Dopamine Gene Variation Influences How Children with CP Do on Movement Training, Study Suggests

Dopamine Gene Variation Influences How Children with CP Do on Movement Training, Study Suggests

Genetic variations that affect how well the neurotransmitter dopamine generates nerve cell signals can influence how well children with cerebral palsy do on movement training, a study suggests.

In fact, the variations may help predict the children’s response, researchers said.

The report, “Genetic Variation in the Dopamine System Influences Intervention Outcome in Children with Cerebral Palsy,” was published in the journal EBioMedicine.

Children with cerebral palsy show a wide range of response to treatments. Identifying causes of this variability would be “an important step in the advancement of personalized rehabilitation medicine,” the researchers wrote.

Two signaling pathways may play a role in children responding to therapy differently. Dopamine and a protein known as brain-derived neurotrophic factor, or BDNF, regulate the pathways, which are involved in movement learning and the brain’s ability to change and adapt.

Researchers wanted to see if variations in the genes that produce dopamine and BDNF can affect how children do on the modified Constraint Movement Therapy program.

The team studied 33 children aged 1 1/2 to 5 who had participated in clinical trials that involved training one hand two hours a day for two months.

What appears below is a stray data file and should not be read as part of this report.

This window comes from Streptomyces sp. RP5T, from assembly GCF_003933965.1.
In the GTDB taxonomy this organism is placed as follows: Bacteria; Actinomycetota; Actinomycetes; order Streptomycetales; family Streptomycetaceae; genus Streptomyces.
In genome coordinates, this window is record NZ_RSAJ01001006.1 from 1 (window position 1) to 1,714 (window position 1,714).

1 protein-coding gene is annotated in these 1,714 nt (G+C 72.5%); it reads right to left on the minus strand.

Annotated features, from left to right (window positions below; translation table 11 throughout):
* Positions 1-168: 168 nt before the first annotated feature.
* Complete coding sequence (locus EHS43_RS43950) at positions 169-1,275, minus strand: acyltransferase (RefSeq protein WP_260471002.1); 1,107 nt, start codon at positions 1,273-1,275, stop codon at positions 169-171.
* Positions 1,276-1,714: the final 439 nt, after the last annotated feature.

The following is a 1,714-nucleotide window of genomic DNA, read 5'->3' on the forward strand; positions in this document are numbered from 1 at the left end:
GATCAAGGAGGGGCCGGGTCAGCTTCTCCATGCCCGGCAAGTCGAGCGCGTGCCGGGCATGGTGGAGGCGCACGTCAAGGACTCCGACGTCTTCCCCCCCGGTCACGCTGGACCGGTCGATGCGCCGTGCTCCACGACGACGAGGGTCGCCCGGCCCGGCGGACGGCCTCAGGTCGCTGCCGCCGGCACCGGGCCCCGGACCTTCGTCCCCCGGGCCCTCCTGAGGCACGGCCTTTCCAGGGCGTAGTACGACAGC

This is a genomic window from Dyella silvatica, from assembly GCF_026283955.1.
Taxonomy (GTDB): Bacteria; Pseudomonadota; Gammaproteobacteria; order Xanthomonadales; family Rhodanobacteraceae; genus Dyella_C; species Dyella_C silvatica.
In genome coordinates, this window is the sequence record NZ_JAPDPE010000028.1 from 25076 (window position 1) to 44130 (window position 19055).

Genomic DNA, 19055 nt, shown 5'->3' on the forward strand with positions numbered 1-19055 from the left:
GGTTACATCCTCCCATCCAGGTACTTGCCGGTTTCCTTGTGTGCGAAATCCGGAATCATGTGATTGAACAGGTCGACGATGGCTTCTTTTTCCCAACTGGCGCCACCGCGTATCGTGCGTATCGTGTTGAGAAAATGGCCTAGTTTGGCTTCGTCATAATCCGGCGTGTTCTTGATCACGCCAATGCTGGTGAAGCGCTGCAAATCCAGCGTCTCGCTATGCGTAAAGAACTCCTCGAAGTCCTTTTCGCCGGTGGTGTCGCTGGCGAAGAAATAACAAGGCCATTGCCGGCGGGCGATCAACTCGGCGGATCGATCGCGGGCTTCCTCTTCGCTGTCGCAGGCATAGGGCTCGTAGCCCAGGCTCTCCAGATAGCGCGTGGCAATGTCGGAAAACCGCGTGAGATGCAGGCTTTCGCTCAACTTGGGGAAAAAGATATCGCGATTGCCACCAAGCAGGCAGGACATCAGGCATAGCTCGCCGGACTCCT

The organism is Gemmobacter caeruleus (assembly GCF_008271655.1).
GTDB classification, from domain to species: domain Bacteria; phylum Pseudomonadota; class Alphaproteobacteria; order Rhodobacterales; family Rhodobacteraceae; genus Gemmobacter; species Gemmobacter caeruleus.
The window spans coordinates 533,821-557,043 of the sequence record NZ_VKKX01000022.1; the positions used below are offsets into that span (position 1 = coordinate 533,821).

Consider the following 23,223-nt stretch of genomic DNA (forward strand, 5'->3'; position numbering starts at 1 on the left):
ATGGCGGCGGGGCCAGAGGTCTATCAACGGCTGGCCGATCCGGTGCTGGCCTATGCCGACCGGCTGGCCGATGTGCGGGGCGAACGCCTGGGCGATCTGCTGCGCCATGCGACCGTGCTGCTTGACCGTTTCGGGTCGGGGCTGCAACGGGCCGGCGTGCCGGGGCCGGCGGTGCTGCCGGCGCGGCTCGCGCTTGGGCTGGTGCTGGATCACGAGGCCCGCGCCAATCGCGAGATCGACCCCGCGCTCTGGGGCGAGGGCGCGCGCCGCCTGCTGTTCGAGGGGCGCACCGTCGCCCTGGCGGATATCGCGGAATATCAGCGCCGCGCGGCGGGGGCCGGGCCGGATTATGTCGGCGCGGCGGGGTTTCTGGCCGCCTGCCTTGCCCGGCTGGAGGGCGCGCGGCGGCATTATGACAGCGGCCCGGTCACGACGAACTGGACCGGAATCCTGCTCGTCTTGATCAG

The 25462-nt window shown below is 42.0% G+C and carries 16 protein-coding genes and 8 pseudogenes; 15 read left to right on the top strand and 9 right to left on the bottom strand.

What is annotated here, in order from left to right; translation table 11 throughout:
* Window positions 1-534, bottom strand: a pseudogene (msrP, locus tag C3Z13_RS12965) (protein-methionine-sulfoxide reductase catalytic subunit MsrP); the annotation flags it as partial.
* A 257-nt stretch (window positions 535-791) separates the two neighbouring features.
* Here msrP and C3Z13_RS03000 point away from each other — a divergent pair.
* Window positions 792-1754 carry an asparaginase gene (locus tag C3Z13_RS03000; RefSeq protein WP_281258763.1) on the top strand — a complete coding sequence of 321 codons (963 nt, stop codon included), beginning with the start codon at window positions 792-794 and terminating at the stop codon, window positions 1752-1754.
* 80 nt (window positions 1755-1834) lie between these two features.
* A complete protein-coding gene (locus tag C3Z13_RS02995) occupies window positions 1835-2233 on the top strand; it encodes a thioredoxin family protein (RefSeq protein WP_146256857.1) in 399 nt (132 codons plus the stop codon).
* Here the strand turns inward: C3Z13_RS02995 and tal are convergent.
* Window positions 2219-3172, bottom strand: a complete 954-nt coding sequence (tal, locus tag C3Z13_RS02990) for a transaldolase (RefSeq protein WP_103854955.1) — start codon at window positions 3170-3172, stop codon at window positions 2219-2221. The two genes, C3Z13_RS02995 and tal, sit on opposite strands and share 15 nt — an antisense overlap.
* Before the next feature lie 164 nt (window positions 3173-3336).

Researchers used a yardstick known as Assisting Hand Assessment before and after the training to evaluate how well the children did on it.

As part of the study, the children provided researchers with a saliva sample to see which of five dopamine genes they had – COMT, DAT, DRD1, DRD2, or DRD3 – along with which variations of the BDNF gene they had.

The analysis revealed a “statistically significant association between variation in dopamine genes and treatment outcome,” the researchers wrote. No association was detected for variations of the BDNF gene.

Some of the dopamine genes facilitated nerve cell signal transmission better than others. And the better the transmission, the better the children did on the training, researchers said.

This prompted the team to write that “the effectiveness of interventions based on active motor [movement] learning and training depends on dopamine-mediated regulation of cortico-striatal plasticity,” or the brain’s ability to change and adapt.

Overall, the findings suggest that “naturally occurring genetic variation in the dopamine system can influence treatment outcomes in children with cerebral palsy,” they wrote.

This means that dopamine transmission scores could be “valid for treatment outcome prediction and for designing individually tailored interventions for children with cerebral palsy,” the team concluded.

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Patricia holds her Ph.D. in Cell Biology from University Nova de Lisboa, and has served as an author on several research projects and fellowships, as well as major grant applications for European Agencies. She also served as a PhD student research assistant in the Laboratory of Doctor David A. Fidock, Department of Microbiology & Immunology, Columbia University, New York.

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